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I’d like to hear Deck 9’s response to criticism of the pace at which Chloe and Rachel bond – especially as I myself don’t agree with that criticism. Is it the loneliness of feeling like outsiders that draws these two together initially?

Clearly part of their dynamic is Chloe’s feelings of abandonment colliding with Rachel’s charisma and confidence. The unexpectedness of it all is also a factor: Chloe is so cynical I think she would blow off an overture of friendship from an “ordinary” schoolmate. But Rachel Freaking Amber? That’s just enough to jostle Chloe out of her entrenched fatalism.

It also helps to remember our own teenage years, when friendships or romances that blossom and wilt over a couple summer months can nevertheless embed themselves in our psyches for life. Whirlwind relationships do happen, especially at that age!

Having finished Episode 2, I found myself agreeing with Chloe’s assessment of Rachel being all talk and no action when it comes to leaving Arcadia Bay. Would it be fair to say that, at least in part, Rachel is play acting a different sort of life with Chloe, while Chloe’s just – living it?

This is one I think I’d rather leave to players to interpret on their own, particularly once Episode 3 is released. I’ll only say that acting and performance is very much a deliberate theme in our story, and I’d point out that performance can be viewed as a heightened demonstration of sincere feeling as easily as a brand of deception.

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Episode 2 seems to have inspired a great deal of sympathy for Nathan, a character who has been reviled for his actions in the original Life is Strange. What are Deck 9’s strategies for showing Nathan’s suffering without condoning or justifying his subsequent acts?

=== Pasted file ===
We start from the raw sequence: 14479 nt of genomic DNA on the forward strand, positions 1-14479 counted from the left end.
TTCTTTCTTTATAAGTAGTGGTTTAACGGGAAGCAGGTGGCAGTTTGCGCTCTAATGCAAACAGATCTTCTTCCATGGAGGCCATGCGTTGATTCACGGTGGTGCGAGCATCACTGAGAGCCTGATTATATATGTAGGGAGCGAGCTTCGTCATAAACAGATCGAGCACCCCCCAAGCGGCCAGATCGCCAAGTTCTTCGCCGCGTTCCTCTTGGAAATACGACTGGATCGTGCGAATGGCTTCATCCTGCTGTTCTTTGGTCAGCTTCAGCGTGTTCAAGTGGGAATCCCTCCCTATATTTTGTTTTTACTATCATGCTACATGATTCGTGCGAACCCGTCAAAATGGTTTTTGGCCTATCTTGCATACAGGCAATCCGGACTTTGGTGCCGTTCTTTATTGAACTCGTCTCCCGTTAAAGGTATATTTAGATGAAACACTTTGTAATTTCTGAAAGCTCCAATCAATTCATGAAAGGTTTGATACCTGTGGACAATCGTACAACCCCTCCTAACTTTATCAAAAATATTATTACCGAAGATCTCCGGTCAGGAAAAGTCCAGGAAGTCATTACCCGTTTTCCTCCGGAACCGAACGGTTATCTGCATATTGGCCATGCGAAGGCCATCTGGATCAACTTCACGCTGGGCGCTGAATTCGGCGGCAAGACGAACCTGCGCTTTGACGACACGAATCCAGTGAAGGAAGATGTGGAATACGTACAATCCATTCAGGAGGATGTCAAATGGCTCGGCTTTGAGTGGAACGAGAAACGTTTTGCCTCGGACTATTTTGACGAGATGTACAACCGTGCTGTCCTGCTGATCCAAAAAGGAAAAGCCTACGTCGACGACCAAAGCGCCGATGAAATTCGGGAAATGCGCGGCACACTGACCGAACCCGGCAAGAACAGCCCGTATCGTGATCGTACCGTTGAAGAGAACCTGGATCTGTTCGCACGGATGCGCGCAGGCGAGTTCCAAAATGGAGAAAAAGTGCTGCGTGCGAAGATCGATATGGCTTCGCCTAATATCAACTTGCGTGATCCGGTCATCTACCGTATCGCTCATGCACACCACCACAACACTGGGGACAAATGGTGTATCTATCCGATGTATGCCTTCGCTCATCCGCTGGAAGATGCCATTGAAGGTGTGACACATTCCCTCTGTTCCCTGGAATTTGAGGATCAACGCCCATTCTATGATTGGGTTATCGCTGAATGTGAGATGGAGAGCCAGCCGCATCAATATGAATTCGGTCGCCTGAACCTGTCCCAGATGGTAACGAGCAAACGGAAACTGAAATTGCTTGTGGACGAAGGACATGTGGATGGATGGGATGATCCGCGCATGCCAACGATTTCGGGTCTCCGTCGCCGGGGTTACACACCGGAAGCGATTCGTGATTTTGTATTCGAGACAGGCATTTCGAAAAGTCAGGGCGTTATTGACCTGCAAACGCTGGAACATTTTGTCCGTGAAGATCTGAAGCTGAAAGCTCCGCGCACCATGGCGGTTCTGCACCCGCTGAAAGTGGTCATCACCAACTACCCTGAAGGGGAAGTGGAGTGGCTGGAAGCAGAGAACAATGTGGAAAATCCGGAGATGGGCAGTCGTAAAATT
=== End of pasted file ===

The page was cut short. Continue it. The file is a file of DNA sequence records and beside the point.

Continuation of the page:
With all our characters, we look for ways to make them relatable and complex in their motivations. In particular, qualities like mental illness or pathological aggression in video games are too often blunt devices used to manufacture conflict or horror. One of our goals with Nathan was to represent the early stages of a life with mental instability, and hopefully shed light on how his circumstances at home and school did or didn’t allow him to cope with those kinds of challenges.

Sometimes I feel like the central theme of Before the Storm is “your circumstances can really mess you up, but you have control of your own behaviour”. Is that on the right track?

To our writers’ credit, there are many themes interwoven into Before the Storm, some of which are only going to come to fruition in Episode 3. Yes, Chloe’s story is partly about emerging from the imprisonment of grief and achieving some control over your life. That is to say, how does a girl broken by devastating loss begin to transform into a fearless, blue-haired rebel? The other piece of that theme, though, is how our relationships can be instrumental in that transformation. How despite having within us the strength to overcome, we often need to see ourselves through the loving eyes of others to recognize that strength and put it to use.

Life is Strange and Life is Strange: Before the Storm are both available on PC, PS4 and Xbox One.